Bluing is an old-fashioned item.  You might not know that cotton, in it's native state, isn't actually white, but is usually cream colored.  When you bleach it, if you're not ultra-careful (and I'm usually not), you can bleach the white right out of it.  100 years ago, people used it because they didn't have detergent--they had soap instead. Soaps form a scum in hard water that sticks to your clothes, eventually turning your whites/lights kind of yellow/gray. Detergents do not leave this residue. Even if your water is soft, it's still not pure, and then a gradual build-up of calcium and magnesium ions (also called 'curd') will be left in the fabric. In addition, soaps are not suitable for use in acidic conditions (like urine), because the same thing happens (leaving a stain, to boot!). Therefore, if you had only soap, you'd add a bit of bluing during washing to make your whites appear whiter. 

 

 

But where do you get bluing?  Is it a liquid or powdeR?
 

I am pretty sure I have bleached the white out of things in the past - I didn't know that's what I was doing :(



 



Quote:
Originally Posted by heathernj View Post

At Target or Wal-Mart, you can get decent quality washcloths, in a bundle of (IIRC) 18, for under $5.  I have a couple or three of these bundles, and, at our last house, tossed them into a drawer in the bathroom, within reach of the kids (who are 3 1/2 and 2).  These worked great as substitute for paper towels, much of the time.  If they were used to wipe up something nasty, I simply threw them in the diaper pail with the diapers.  I do still use paper towels, but usually for draining bacon, or cleaning up dog puke (that just grosses me out too much for washcloths).  My 2 yo often wouldn't even tell me about a mess--I'd just catch him cleaning it up!  We just moved, and I don't have my washcloth stash unpacked, yet, but we'll do something similar at this house, as I was really pleased with it.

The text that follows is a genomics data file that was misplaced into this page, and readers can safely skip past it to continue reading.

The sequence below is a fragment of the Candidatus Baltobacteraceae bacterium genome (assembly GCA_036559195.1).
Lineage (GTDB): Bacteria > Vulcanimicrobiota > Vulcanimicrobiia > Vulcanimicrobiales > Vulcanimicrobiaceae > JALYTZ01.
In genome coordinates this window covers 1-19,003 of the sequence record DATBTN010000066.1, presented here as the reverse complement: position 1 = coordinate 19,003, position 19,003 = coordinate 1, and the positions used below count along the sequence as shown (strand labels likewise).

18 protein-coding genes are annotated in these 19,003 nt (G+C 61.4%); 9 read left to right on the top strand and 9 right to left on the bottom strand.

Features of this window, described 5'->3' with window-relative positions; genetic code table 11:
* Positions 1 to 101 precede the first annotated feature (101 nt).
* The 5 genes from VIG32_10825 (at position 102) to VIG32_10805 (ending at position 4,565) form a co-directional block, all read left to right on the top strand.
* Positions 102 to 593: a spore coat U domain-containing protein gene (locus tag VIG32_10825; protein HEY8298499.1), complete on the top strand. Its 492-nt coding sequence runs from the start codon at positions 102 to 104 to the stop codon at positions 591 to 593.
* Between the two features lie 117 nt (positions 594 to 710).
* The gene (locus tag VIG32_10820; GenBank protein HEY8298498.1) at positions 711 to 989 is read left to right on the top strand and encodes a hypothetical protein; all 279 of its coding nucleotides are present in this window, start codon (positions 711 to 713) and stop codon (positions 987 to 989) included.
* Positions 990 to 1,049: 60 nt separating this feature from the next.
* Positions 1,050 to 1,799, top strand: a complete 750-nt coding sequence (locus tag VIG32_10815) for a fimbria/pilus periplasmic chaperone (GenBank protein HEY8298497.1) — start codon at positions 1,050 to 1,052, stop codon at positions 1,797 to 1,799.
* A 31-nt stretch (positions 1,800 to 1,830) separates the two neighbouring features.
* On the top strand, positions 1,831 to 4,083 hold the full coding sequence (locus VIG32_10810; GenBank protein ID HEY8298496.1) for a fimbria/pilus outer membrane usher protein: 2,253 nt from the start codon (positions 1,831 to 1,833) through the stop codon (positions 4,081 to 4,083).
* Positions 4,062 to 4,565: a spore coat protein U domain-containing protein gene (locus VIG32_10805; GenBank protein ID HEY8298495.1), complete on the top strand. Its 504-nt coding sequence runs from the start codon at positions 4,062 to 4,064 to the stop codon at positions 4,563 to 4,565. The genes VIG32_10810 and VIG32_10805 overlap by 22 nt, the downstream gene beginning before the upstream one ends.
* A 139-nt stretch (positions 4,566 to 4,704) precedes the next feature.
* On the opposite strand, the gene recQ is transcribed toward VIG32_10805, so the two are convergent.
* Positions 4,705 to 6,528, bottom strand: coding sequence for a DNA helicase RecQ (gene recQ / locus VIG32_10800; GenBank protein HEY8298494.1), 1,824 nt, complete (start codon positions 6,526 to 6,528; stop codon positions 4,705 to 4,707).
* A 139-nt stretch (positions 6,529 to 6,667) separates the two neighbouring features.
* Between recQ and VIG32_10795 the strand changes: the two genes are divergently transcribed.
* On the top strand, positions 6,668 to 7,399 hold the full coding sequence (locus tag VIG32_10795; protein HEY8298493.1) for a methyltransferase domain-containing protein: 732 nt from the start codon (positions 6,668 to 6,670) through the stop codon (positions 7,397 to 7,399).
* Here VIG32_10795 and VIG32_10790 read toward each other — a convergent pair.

For napkins, many years ago, I cut up an old sheet that had torn too badly to be used as a sheet anymore and made it into a couple dozen cloth napkins.  Over 10 years later, we're still using most of them.  If they get ruined, they're just old sheet.  I can toss them with no regret.

 

Bluing can often be found in grocery stores, in the laundry aisle.  It's in a small blue bottle, and will be stashed somewhere out of the way.

 

 

Never mind - jsut saw this - thanks :)
 

post #27 of 33

Both liquid and solid. I buy liquid at the grocery store, in the laundry section, and it's a little cheaper than on Amazon.com, but not much.